Your automobile insurance policy likely has a “Substitute Vehicle” clause, which provides coverage for a “temporary substitute vehicle” when the insured vehicle is not in “normal use” or has been “withdrawn from normal use.” When your rented vehicle meets the requirements of a “Substitute Vehicle,” the rented vehicle is covered to the same extent as your own vehicle. The public policy behind enforcement of substitute vehicle clauses is to prevent an insurance company from being liable for two vehicles while the insured has paid only one premium.
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A common risk faced by Illinois drivers is being struck by a driver that is underinsured. To save money on premiums, many drivers carry only the minimum amount of bodily injury liability coverage, which is $20,000. So what happens when you are involved in an accident with a driver who does not carry enough liability insurance to cover your personal injuries? If you elected to carry underinsured motorist insurance coverage, you may be protected from the risk posted by an underinsured driver.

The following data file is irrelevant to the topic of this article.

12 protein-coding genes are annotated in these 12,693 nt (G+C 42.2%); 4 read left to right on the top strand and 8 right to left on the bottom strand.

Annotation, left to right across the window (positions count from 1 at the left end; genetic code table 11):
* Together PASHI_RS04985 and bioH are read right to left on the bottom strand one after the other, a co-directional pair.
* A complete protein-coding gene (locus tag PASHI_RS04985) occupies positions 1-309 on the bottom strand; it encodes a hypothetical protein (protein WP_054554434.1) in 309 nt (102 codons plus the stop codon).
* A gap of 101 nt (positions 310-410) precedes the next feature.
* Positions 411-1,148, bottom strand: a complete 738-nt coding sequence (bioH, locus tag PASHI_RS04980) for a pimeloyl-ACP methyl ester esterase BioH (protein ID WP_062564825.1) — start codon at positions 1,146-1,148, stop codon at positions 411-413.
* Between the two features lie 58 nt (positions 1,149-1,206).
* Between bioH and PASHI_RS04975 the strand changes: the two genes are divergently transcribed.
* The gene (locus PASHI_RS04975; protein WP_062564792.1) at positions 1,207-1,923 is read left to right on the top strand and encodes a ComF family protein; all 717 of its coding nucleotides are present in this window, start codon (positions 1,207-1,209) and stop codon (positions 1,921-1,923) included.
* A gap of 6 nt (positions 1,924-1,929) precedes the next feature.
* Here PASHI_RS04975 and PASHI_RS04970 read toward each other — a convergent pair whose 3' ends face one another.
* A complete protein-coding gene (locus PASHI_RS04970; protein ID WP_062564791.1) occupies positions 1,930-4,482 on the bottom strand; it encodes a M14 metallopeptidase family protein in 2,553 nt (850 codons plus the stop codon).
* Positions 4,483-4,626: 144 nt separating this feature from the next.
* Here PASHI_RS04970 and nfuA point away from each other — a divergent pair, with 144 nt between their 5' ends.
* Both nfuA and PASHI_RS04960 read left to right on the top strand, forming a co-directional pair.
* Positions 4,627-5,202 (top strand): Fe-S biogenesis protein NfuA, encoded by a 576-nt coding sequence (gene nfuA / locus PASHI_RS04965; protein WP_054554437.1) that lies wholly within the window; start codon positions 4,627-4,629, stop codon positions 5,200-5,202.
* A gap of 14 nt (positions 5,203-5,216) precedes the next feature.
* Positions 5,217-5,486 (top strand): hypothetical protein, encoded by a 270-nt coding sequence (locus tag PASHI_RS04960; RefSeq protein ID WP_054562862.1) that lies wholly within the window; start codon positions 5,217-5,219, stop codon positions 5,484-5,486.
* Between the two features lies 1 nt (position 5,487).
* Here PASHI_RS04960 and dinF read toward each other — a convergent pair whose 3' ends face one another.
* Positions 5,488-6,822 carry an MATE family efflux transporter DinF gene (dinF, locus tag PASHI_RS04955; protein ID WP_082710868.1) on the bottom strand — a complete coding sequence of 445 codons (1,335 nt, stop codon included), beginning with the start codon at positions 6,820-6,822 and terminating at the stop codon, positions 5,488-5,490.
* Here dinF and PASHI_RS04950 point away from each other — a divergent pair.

History of UIM Coverage

Prior to underinsured motorist (UIM) coverage being offered by Illinois insurance carriers, motorists had the option of carrying only uninsured motorist (UM) coverage. UM coverage is insurance that offers protection from drivers who do not carry automobile liability insurance at all. If an insured motorist carrying $100,000 of UM coverage was involved in an accident with a motorist who had bodily injury liability limits of $20,000, the injured person could recover nothing from his or her UM policy; the only remedy was to collect the at-fault driver’s limits of $20,000. In effect, the responsible, insured driver would have been in a better position if the other driver had been completely uninsured. E.g Hathaway v. Standard Mut. Ins. Co., 285 Ill. App. 3d 67 (1996). Legislators responded to this inequity in 1980 by enacting a statute requiring insurance companies to offer underinsured motorist coverage in amounts equal to uninsured coverage. See 215 ILCS 5/143a-2.